As an avid squirrel enthusiast, I’m often asked how to tell if a squirrel is sick or injured. Squirrels are such common backyard visitors that we’re bound to encounter one seeming a bit under the weather now and then. Knowing sick squirrel behavior is important for both their well-being and our own safety.
In this guide, I’ll cover everything you need to know about sick squirrel behavior, including the most common signs of illness, what diseases to watch for, and how to help a struggling squirrel in need.
Table Of Contents
How to Quickly Identify Sick Squirrel Behavior
Here are the most common signs that a squirrel isn’t feeling well:
- Lethargic movements or inability to move
- Loss of balance or falling over
- Walking in circles or stumbling
- Hair loss or bald patches
- Swollen face or abscesses
- Crusty eyes, nose, or mouth
- Strange vocalizations
- Unprovoked aggression or lack of fear of humans
If you spot a squirrel exhibiting any of these behaviors, it likely needs help. Contact a wildlife rehabilitator for guidance. Never approach or handle wildlife without proper training.
How to Identify Common Squirrel Illnesses
Squirrels can suffer from a variety of bacterial infections, parasites, and other health conditions. Here are some of the most common illnesses to look out for:
Metabolic Bone Disease
Metabolic bone disease (MBD) is a nutritional disorder that affects squirrels. It is caused by an improper diet that is deficient in calcium or vitamin D. MBD leads to weak, brittle bones that are prone to fractures and deformities.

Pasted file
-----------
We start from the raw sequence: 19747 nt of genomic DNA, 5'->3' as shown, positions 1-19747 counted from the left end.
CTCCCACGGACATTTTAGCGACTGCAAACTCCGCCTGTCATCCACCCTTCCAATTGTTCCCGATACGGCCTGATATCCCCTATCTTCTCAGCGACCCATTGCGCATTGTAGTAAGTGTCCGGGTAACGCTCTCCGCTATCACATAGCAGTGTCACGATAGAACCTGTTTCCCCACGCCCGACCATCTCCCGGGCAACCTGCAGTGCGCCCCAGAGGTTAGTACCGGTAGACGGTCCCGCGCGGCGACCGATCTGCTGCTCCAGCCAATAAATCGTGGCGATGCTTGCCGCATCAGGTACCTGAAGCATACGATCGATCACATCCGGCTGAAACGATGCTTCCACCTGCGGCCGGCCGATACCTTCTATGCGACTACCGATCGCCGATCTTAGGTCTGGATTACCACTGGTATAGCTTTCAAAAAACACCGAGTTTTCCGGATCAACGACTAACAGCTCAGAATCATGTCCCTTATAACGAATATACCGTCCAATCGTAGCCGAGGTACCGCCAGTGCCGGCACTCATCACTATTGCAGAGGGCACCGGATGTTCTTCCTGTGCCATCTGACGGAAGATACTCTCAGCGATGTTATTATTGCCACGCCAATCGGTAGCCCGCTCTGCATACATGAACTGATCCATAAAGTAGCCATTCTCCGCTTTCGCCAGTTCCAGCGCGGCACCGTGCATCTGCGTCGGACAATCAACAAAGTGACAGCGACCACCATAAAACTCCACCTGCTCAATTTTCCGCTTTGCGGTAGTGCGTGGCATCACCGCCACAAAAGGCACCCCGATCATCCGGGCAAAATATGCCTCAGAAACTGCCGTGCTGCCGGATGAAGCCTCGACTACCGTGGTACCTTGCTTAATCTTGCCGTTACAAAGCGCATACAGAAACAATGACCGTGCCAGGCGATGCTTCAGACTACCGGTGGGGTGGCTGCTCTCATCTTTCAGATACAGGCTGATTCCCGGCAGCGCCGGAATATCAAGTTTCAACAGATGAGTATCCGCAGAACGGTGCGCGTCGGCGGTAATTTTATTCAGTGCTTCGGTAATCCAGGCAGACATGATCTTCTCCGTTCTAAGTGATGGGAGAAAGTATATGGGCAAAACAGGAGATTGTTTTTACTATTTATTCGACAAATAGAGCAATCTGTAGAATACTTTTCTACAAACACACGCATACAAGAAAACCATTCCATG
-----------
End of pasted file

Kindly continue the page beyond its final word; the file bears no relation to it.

Signs of MBD in squirrels include:
- Hesitant to move or jump
- Walking with an awkward gait or limping
- Splayed legs
- Swelling around joints
- Rubbery or fractured bones
Mange is a skin condition caused by mites. It leads to hair loss, crusty skin lesions, and intense itchiness. In squirrels, mange usually first appears on the underside and tail.
Signs of mange in squirrels include:
- Bare patches of skin
- Flaking or crusty skin
- Redness and inflammation
- Intense scratching
Abscesses are pockets of pus caused by bacterial infections. Abscesses commonly form on the face, legs, shoulders, and hips of squirrels.
Signs of abscesses in squirrels include:
- Swellollen areas on the body
- Draining wounds
- Loss of fur around the wound
Conjunctivitis, or pink eye, is an inflammation of the lining of the eye. It can be caused by viruses, bacteria, irritants, or allergies. Conjunctivitis leads to crusty, swollen, reddened eyes.
Signs of conjunctivitis in squirrels include:
- Crusty or oozing eyes
- Swelling around the eyes
- Squinting or blinking excessively
- Pawing at the eyes